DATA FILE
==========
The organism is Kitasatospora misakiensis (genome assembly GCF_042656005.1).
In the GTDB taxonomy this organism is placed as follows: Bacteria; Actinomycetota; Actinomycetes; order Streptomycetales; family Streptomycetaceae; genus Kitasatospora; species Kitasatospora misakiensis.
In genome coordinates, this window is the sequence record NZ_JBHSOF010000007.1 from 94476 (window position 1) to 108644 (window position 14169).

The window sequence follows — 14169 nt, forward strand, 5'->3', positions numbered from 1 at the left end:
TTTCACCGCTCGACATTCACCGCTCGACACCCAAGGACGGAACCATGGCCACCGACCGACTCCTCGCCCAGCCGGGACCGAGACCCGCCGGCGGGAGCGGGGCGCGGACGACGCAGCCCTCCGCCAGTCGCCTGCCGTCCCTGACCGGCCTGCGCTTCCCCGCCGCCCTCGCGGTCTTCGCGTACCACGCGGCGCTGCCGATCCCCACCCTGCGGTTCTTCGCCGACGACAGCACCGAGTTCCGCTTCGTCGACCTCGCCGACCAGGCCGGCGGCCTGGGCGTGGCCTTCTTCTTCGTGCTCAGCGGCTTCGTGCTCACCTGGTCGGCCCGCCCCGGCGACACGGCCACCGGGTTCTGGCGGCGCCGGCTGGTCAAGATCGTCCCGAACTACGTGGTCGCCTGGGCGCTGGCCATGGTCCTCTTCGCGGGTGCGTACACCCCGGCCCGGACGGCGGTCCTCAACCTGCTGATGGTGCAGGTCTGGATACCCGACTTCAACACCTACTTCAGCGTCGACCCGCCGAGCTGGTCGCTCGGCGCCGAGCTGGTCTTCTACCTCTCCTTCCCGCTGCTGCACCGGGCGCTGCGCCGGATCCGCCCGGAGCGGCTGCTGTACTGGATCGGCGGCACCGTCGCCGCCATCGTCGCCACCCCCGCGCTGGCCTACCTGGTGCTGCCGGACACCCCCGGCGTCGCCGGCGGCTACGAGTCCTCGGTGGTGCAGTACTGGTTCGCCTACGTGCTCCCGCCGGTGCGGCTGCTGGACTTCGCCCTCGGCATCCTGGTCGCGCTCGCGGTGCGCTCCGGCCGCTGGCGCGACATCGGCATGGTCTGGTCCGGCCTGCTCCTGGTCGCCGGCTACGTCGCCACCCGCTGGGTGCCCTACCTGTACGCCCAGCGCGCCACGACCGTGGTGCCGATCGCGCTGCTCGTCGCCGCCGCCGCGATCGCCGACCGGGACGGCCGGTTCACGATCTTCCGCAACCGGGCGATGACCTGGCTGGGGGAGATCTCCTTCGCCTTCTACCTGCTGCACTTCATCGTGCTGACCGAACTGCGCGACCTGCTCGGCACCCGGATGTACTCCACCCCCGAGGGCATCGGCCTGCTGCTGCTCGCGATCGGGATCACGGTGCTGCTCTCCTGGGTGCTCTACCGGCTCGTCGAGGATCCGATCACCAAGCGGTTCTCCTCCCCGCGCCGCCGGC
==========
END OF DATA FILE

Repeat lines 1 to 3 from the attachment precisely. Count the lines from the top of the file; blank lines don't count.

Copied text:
The organism is Kitasatospora misakiensis (genome assembly GCF_042656005.1).
In the GTDB taxonomy this organism is placed as follows: Bacteria; Actinomycetota; Actinomycetes; order Streptomycetales; family Streptomycetaceae; genus Kitasatospora; species Kitasatospora misakiensis.
In genome coordinates, this window is the sequence record NZ_JBHSOF010000007.1 from 94476 (window position 1) to 108644 (window position 14169).